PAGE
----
Week 5

Session 2

Guiding Question

  • How can we detect life on Mars using a robot?


  • What can we do to resist an earthquake?

  • What are the considerations for designing a bridge strong enough to resist earthquakes?


  • An oral presentation, with a poster for visual display, on strategies for resisting earthquakes.

CT Components

Simulation & Modeling

  • Students will try and understand how to resist earthquakes through some simulation activities

Data Collection

  • Students will gather information on how to resist earthquakes


  • Students will keep a journal and make a presentation to the class

Entry Event

5-10 minutes

Teacher reviews key concepts from the previous lesson by asking, “Do you recall, what causes an earthquake?” PAUSEs to allow students to answer. Proceeds, “We talked about ways that buildings resist an earthquake. Let’s take a look at how this is done for bridges.”

A teacher directs students to watch about a video (3:31) titled “Quake-Proof Bridge” by National Geographic.

Teacher asks students if there are any bridges they can recall seeing in Boise? Teacher asks, “Do these bridges look like the one in the video? Do you think these bridges could withstand an earthquake?”

What considerations are needed to build a bridge for the Boise River strong enough to resist earthquakes?

Small-group Hands-on Scientific Inquiry (40 minutes)

Students in a group of three research different types of bridges and locations on the Boise River to answer the two sub questions above; the students will decide what type of bridge to consider and vote or suggest different bridge types and locations; one person needs to be in charge of recording the decisions of the class (the teacher needs to discuss the individual roles within the group and the rotation of roles in this process: e.g. recorder, internet researcher, simulation participants, time-keeper, and presenter); students present their decision to the teacher, with one person leading the discussion - why did they choose the bridge type?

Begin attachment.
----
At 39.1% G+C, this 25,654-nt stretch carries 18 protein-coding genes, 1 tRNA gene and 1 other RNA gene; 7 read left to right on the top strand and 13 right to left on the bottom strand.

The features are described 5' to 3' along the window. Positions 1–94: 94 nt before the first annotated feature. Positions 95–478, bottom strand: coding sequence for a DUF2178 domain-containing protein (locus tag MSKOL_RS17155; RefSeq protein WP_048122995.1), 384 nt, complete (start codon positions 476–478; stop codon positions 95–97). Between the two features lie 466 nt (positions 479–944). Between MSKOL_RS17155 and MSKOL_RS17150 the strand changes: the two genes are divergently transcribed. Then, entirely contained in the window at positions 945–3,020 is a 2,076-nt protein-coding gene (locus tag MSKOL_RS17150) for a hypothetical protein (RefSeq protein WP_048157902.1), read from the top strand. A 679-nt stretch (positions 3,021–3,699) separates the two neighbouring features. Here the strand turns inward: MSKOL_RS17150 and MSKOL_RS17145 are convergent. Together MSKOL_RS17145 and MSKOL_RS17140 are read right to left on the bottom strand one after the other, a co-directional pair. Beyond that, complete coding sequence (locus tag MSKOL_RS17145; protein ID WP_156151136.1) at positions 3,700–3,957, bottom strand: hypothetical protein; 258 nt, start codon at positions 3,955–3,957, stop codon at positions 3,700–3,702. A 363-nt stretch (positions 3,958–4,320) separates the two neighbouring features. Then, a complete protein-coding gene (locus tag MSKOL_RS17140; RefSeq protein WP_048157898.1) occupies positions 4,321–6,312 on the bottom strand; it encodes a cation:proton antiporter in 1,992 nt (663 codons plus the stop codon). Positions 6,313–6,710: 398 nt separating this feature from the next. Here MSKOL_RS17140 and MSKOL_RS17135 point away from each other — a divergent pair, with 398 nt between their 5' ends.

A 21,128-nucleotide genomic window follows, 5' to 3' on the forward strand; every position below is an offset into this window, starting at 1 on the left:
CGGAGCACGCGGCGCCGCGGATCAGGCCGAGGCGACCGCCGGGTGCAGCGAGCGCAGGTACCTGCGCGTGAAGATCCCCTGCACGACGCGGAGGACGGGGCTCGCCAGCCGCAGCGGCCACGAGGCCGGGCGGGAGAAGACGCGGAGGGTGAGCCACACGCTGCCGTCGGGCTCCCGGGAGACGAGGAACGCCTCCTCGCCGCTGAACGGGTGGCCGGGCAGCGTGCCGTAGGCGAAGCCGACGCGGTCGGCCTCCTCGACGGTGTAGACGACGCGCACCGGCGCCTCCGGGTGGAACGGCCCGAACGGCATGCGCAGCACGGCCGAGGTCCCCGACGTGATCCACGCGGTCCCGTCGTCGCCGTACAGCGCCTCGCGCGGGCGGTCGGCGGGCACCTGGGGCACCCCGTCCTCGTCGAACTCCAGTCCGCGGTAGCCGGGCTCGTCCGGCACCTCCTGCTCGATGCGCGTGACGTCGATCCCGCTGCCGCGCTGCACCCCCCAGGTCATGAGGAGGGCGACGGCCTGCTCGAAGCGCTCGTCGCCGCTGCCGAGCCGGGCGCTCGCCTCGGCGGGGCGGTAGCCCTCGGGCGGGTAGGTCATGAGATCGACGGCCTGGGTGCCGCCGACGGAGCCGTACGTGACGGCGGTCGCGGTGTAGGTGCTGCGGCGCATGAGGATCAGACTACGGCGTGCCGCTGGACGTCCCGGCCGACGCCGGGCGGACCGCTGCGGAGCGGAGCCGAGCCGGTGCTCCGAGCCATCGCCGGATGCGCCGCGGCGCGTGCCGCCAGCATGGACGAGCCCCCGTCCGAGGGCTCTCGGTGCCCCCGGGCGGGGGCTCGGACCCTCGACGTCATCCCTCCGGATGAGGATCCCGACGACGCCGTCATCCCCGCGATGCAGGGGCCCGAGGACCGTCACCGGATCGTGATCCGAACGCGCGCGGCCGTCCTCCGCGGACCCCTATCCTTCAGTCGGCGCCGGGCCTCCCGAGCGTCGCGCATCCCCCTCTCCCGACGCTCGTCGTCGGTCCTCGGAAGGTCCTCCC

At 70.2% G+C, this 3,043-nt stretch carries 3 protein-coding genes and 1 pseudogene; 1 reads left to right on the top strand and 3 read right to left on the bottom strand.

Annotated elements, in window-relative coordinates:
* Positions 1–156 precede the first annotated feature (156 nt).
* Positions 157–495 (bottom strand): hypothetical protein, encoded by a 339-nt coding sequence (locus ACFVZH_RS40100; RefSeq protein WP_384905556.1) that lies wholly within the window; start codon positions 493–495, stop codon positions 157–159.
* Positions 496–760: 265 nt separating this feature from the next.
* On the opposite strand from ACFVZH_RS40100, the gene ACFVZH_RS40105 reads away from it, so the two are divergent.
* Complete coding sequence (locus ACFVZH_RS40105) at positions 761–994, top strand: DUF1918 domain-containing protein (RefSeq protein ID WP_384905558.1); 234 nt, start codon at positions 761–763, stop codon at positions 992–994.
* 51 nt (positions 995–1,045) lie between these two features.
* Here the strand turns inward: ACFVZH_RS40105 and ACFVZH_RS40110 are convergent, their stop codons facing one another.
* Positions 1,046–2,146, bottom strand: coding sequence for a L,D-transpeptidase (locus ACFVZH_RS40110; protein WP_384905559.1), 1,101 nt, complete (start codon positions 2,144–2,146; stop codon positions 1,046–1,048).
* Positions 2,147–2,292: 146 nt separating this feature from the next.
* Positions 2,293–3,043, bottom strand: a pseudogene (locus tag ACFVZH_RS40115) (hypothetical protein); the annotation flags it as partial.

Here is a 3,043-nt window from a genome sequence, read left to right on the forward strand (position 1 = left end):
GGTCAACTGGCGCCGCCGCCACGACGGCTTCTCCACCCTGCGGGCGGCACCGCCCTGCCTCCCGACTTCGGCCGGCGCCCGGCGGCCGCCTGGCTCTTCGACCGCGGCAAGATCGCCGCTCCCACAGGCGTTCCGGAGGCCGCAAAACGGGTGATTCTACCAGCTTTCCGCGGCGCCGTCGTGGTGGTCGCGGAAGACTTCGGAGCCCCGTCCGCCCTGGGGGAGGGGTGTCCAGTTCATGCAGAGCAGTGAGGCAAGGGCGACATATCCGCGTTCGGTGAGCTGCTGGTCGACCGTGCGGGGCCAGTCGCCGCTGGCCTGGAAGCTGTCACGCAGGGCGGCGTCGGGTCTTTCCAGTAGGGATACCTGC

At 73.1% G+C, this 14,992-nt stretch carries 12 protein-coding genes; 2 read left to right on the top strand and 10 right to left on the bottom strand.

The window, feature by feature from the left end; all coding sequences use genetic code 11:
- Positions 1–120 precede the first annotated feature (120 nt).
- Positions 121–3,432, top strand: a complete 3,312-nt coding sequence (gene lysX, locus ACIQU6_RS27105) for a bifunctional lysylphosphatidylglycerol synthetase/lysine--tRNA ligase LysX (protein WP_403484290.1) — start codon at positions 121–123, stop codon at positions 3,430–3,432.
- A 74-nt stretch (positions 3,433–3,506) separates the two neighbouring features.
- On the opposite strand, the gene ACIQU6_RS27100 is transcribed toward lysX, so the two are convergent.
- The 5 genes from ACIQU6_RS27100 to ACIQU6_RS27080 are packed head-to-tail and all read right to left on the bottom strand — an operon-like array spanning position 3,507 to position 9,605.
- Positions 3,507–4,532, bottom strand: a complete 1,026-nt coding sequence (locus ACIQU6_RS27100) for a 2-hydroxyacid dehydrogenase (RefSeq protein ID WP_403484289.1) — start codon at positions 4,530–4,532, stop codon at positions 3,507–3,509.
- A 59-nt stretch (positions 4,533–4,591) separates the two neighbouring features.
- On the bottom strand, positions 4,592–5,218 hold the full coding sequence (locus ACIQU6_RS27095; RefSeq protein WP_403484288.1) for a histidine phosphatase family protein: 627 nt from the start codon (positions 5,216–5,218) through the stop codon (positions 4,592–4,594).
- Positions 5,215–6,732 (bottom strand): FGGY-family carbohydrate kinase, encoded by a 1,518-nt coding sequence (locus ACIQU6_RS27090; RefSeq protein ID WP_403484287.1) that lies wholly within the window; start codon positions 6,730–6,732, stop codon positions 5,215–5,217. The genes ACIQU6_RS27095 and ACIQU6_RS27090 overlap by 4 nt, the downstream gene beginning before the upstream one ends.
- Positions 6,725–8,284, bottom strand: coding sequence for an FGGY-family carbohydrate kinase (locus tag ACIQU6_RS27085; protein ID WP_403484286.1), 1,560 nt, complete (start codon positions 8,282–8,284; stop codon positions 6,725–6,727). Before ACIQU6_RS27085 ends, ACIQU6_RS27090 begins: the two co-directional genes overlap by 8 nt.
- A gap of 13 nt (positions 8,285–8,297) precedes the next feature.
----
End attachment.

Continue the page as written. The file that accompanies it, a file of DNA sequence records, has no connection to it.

Student Presentations

20 minutes (Two 10 minute sessions)

Students' presentations need to closely related to the sub questions and learning outcomes.

Suggested approach: Half of the students hang their posters up, and present their research to the remaining students. The poster items will reflect on earthquakes and their causes. After 10 minutes, the two groups of students switch roles with the original presenters who become the audience and the other half of the students who hung up their posters for their presentations. Students can also use Google slides, however the teacher needs to remind students of the limited time available to work on their poster/slides.

End of Session Reflection and Debriefing

5-10 minutes

Teacher briefly explains the computational thinking (CT) skill embedded in the Problem Solving Process Diagram. Using the problem solving process diagram, the teacher will ask students to identify what kind of problem solving skills/process/computational thinking they used in this session and explain how they used it. The following are some sample questions that can guide the debrief.

  • What did I learn today?

  • What problem solving skills/processes or CT components in this diagram did I use today?

  • How did I use the problem solving skills/processes/CT components?